“Spend each day trying to be a little wiser than you were when you wake up.” Charlie Munger

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As the sad announcement was made yesterday that Charlie Munger, Warren Buffet’s right-hand man over many years, passed away at the age of 99. I am reminded of one of the sage’s most famous comments, “When others get greedy it’s time to get fearful”. I am not sure at present everyone is in the greedy camp but it is clear investors are becoming more and more optimistic for next year, the recent drive to put capital into riskier assets has continued. The basic premise for this optimism, the US economy will slow just enough to allow the Fed to start to ease monetary policy, but not so much to cause a deep recession. Bill Ackerman is the latest high-profile investor to predict the Fed will begin cutting rates sooner than expected. He believes even as soon as the first quarter. Markets are currently pricing in June for the first cut to US interest rates. Mr Ackerman points out, as I have done on more than one occasion recently, that the real rate of interest keeps climbing as inflation keeps falling if interest rates stay where they are. Mr Ackerman is, to be fair, not convinced the US economy is indeed headed for a soft landing, in contrast to where consensus seems to be.

Bond investors have not had a good year, but like equity investors have had a good month, according to Bloomberg the best month since the 2008 crisis. The rally in stocks, bonds, and commodities was assisted yesterday as one of the Fed’s notorious hawks, Chris Waller, sees the current level of interest rates are high enough to slow the economy down enough to get inflation back to the target of 2%.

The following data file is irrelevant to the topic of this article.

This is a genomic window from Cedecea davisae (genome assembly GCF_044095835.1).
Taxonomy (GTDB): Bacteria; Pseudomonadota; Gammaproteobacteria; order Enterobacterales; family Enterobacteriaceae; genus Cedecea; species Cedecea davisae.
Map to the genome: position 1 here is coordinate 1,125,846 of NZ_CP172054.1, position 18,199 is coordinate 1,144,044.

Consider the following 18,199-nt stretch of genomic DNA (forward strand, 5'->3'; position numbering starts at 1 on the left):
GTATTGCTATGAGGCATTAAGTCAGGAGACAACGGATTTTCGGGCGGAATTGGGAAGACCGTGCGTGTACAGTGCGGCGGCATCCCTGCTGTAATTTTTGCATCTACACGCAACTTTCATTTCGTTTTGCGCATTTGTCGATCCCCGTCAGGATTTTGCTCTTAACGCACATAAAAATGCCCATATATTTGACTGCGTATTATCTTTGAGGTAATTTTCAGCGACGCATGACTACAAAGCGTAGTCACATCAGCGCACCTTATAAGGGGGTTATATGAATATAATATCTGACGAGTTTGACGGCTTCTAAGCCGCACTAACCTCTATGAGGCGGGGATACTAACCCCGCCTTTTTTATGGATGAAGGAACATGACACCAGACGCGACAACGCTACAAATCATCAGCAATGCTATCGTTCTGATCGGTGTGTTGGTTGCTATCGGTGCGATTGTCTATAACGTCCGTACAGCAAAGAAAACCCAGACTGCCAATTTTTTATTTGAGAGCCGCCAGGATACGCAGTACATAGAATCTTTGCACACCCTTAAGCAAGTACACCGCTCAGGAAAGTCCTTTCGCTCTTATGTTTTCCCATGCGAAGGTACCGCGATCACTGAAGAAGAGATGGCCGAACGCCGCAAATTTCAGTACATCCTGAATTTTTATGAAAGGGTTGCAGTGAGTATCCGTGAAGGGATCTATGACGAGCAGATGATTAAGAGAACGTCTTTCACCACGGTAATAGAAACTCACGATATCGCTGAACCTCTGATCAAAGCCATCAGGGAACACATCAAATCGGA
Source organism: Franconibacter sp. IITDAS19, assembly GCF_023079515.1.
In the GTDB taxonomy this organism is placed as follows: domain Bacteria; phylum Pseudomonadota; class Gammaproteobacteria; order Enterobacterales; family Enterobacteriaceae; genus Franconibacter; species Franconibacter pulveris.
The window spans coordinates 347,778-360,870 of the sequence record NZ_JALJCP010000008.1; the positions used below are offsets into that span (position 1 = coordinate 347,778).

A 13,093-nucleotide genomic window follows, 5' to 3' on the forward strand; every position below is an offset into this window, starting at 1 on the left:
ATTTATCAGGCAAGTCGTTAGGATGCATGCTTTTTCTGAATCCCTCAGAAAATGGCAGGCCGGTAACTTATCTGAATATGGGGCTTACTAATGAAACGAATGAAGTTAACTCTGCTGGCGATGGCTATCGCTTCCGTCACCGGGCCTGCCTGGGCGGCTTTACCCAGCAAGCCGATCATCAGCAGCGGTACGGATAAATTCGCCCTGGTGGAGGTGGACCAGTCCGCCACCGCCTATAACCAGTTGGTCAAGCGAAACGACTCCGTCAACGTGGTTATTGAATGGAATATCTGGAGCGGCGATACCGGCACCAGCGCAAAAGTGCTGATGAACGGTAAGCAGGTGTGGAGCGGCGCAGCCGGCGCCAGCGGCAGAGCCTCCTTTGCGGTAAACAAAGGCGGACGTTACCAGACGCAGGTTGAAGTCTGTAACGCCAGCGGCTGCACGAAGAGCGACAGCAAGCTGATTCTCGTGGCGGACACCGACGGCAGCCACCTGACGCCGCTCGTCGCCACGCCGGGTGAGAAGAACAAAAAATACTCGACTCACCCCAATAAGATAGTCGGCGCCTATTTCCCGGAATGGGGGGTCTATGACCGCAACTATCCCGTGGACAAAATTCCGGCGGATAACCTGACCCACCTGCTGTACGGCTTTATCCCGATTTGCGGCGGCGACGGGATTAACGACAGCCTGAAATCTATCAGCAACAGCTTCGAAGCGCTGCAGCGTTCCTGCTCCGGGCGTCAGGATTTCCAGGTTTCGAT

We could be back into the bad economic news world is good news for stocks and bonds as it will increase speculation that this will further add to the view the Fed will start cutting faster and harder than the market expects. One has to also bear in mind the Fed was slow to raise and then went hard, one could easily see the same in reverse. The Fed is slow to cut but then when there are genuine signs that inflation is heading back to 2%, or even the ogre of disinflation, the Fed will cut aggressively. Better late than never seems to be their strapline.  

Over the coming weeks, we will get more strategists and economists coming out with their forecasts for the coming year. One thing that may be on the Fed’s mind in 2024 is the Presidential election. Would the Fed want to be at risk of being accused of unduly influencing the election if they wait till later in the year to start easing monetary policy?